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Coagulation and Fibrinolysis Assessed in Splenic Injury Patients

By LabMedica International staff writers
Posted on 19 May 2021
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Image: The Star Evolution coagulation analyzer (Photo courtesy of Diagnostica Stago)
Image: The Star Evolution coagulation analyzer (Photo courtesy of Diagnostica Stago)
The most frequently injured solid organ following blunt abdominal trauma is the spleen. Splenectomy was a standard surgical procedure for splenic injury until the mid‐20th century. However, thrombotic and infectious complications following splenectomy were demonstrated by many studies.

Thrombocytosis, alterations of coagulation and fibrinolysis contribute to hypercoagulability and thromboembolism. Platelet (PLT) count, fibrinogen (FIB), D‐dimers (D‐D), fibrinogen/fibrin degradation products (FDP), antithrombin III (AT III) are key markers of coagulation and fibrinolytic activity. Prothrombin time (PT), activated partial thromboplastin time (APTT), and thrombin time (TT) are used for routine coagulation testing.

Emergency Medicine Specialist at the University of Science and Technology of China (Hefei, China) included in a study 38 blunt splenic injury (BSI). Splenic artery embolization (SAE) was performed if the splenic injury was classed as grade III or greater and had no requirement of immediate surgery.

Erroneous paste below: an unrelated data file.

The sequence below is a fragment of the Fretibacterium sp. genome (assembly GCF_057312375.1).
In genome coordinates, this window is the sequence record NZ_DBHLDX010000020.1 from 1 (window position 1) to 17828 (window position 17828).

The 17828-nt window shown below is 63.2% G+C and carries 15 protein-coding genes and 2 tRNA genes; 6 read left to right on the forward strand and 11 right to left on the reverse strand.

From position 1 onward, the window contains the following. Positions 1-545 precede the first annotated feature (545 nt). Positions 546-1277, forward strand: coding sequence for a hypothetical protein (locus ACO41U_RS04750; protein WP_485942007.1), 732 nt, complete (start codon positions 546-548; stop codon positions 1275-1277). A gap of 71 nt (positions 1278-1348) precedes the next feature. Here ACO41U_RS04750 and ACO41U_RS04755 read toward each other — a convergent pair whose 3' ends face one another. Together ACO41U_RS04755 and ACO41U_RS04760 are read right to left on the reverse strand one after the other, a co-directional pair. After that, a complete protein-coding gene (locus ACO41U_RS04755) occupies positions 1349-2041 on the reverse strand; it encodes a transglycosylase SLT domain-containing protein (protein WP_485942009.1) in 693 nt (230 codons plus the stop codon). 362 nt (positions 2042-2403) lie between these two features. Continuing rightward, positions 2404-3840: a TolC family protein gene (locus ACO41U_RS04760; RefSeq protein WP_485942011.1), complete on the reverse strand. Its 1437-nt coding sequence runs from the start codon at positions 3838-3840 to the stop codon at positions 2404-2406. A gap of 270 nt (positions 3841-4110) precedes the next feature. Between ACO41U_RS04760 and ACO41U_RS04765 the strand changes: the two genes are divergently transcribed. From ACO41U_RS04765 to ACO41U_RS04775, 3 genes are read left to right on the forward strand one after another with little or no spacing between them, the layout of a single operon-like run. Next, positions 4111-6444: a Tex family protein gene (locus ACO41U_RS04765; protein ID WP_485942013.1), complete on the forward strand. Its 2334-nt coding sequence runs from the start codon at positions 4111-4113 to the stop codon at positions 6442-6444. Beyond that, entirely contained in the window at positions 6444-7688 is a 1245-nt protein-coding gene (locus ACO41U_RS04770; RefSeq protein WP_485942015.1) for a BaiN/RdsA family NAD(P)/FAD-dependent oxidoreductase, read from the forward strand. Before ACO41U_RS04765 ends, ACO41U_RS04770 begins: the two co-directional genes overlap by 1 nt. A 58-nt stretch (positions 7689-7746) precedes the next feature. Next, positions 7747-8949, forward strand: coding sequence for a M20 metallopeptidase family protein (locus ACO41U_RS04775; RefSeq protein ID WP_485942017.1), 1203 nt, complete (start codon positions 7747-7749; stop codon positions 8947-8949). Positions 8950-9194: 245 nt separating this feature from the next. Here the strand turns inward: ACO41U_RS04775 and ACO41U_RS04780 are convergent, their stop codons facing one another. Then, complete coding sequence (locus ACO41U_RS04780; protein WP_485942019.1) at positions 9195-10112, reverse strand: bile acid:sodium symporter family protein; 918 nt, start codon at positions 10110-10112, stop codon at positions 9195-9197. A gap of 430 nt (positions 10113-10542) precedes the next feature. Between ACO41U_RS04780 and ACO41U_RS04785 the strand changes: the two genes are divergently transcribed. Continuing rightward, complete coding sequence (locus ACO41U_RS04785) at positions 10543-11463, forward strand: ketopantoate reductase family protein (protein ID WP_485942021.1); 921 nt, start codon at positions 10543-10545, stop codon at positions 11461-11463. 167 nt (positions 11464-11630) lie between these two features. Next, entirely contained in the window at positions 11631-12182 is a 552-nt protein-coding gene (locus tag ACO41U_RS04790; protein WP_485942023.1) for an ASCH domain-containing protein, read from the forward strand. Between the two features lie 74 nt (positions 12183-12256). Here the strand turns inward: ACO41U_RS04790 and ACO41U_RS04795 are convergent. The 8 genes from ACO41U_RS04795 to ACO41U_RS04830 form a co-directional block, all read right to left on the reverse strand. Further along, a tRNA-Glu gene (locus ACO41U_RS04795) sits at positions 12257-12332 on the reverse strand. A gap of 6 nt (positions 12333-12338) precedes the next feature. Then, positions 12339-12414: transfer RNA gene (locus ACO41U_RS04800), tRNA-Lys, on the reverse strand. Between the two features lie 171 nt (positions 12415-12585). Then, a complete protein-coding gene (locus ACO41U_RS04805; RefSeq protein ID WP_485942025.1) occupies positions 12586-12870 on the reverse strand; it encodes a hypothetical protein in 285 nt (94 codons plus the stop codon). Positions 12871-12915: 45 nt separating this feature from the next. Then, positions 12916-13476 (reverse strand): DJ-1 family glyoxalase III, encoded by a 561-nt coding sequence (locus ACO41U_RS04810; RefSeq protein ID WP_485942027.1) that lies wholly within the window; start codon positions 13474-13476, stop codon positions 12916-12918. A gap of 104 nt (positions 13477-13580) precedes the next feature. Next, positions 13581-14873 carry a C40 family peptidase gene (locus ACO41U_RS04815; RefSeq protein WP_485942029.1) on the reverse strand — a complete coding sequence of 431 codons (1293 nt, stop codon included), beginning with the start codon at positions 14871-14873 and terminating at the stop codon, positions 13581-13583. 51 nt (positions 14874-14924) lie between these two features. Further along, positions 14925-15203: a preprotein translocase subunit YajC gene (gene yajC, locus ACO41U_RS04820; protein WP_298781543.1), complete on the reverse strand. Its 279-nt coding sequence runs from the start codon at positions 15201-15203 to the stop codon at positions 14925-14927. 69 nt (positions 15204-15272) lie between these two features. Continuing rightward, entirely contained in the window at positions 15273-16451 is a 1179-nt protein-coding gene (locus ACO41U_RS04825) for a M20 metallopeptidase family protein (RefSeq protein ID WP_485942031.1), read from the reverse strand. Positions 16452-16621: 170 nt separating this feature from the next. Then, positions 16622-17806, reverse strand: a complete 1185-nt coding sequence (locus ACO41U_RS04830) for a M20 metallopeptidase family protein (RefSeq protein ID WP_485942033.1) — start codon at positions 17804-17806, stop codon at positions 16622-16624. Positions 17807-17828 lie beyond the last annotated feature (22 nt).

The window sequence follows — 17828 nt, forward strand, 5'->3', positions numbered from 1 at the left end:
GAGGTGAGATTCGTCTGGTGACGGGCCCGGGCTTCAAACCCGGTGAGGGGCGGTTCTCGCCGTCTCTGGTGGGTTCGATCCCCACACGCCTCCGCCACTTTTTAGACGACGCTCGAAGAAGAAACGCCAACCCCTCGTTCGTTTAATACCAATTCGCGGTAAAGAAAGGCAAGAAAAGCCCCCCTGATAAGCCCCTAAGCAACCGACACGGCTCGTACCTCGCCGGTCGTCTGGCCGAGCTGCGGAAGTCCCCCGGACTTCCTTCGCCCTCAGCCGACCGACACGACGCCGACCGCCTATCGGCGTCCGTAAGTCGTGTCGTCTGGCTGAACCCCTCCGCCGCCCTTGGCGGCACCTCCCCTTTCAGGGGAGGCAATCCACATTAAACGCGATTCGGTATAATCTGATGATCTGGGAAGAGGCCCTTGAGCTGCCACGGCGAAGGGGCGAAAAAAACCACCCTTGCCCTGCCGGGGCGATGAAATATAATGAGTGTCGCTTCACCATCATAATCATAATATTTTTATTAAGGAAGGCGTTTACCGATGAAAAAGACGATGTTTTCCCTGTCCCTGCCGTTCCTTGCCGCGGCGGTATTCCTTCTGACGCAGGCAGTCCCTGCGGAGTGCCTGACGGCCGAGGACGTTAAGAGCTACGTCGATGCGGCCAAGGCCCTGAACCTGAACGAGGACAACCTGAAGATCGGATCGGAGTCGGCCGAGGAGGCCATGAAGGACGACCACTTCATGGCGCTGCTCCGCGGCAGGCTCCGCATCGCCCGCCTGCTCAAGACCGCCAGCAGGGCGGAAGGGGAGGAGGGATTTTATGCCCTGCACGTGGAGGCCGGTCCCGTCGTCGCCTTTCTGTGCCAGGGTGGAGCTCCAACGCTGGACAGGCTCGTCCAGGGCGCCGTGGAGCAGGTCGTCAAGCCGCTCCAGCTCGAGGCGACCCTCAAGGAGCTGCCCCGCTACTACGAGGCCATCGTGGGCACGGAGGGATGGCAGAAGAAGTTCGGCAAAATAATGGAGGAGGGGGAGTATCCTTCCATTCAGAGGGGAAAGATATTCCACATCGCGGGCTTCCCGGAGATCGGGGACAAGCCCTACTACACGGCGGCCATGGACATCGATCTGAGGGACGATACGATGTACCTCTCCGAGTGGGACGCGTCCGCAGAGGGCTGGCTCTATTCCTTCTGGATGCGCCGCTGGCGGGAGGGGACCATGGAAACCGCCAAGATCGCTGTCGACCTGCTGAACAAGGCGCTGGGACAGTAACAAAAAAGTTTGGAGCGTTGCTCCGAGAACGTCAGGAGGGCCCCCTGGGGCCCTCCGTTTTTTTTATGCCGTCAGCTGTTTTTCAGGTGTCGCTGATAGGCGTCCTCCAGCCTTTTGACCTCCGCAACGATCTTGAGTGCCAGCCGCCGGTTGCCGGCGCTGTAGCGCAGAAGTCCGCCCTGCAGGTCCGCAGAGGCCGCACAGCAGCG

Blood samples were collected in tubes containing EDTA for PLT count and Hb, hematocrit (Hct) determinations, which were determined using Sysmex XE‐5000 automated hematology analyzer (Sysmex, Kobe, Japan). Samples were collected in tubes containing 3.2% sodium citrate and then centrifuged at 2,000 rpm for 20 minutes to obtain plasma, which was used for determining coagulation and fibrinolysis parameters. FIB, D‐D, FDP, AT III, PT, APTT, and TT were measured on the STA‐R Evolution automated coagulation analyzer with identical commercial kit (Diagnostica Stago, Asnieres, France).

The medical team reported that the technical success rate of SAE and the splenic salvage rate were 100%. There was no mortality. Compared with pre‐SAE values, the levels of PLT, FIB, D‐D, and FDP increased significantly at three days and seven days after SAE. However, AT III, PT, APTT, TT, Hb, and Hct showed no statistically significant difference at one day, three days, and seven days after SAE.

The authors concluded that they had demonstrated that PLT significantly increased and activation of coagulation and fibrinolysis took place in BSI patients undergoing SAE. These alterations might have contributed to the increased risk of thrombotic complications, especially three days and seven days after SAE. Despite SAE as a critical treatment is used extensively in BSI patients and has increased the success rate of NOM, thromboembolism following SAE should be considered and thrombotic prophylaxis should be recommended. The study was published on May 6, 2021 in the Journal of Clinical Laboratory Analysis.

Related Links:
University of Science and Technology of China
Diagnostica Stago

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